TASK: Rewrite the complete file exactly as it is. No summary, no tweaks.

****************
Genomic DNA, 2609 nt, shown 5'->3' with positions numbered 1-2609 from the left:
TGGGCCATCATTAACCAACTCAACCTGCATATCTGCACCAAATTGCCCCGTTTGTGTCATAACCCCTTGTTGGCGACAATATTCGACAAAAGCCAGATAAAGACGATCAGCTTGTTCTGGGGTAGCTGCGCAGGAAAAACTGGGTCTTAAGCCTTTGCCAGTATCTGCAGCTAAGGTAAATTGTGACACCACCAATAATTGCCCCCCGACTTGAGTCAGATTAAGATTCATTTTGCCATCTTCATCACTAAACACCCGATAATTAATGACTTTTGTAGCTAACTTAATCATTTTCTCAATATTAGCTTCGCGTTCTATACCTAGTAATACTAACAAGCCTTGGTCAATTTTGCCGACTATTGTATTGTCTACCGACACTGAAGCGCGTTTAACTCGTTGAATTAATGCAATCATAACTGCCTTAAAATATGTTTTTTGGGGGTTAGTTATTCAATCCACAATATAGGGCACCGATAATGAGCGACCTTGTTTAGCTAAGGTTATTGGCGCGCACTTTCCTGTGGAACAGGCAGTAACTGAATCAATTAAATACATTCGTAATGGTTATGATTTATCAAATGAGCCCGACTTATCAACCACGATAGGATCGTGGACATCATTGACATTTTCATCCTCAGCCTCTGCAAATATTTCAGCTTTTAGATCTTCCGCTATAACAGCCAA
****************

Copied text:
Genomic DNA, 2609 nt, shown 5'->3' with positions numbered 1-2609 from the left:
TGGGCCATCATTAACCAACTCAACCTGCATATCTGCACCAAATTGCCCCGTTTGTGTCATAACCCCTTGTTGGCGACAATATTCGACAAAAGCCAGATAAAGACGATCAGCTTGTTCTGGGGTAGCTGCGCAGGAAAAACTGGGTCTTAAGCCTTTGCCAGTATCTGCAGCTAAGGTAAATTGTGACACCACCAATAATTGCCCCCCGACTTGAGTCAGATTAAGATTCATTTTGCCATCTTCATCACTAAACACCCGATAATTAATGACTTTTGTAGCTAACTTAATCATTTTCTCAATATTAGCTTCGCGTTCTATACCTAGTAATACTAACAAGCCTTGGTCAATTTTGCCGACTATTGTATTGTCTACCGACACTGAAGCGCGTTTAACTCGTTGAATTAATGCAATCATAACTGCCTTAAAATATGTTTTTTGGGGGTTAGTTATTCAATCCACAATATAGGGCACCGATAATGAGCGACCTTGTTTAGCTAAGGTTATTGGCGCGCACTTTCCTGTGGAACAGGCAGTAACTGAATCAATTAAATACATTCGTAATGGTTATGATTTATCAAATGAGCCCGACTTATCAACCACGATAGGATCGTGGACATCATTGACATTTTCATCCTCAGCCTCTGCAAATATTTCAGCTTTTAGATCTTCCGCTATAACAGCCAA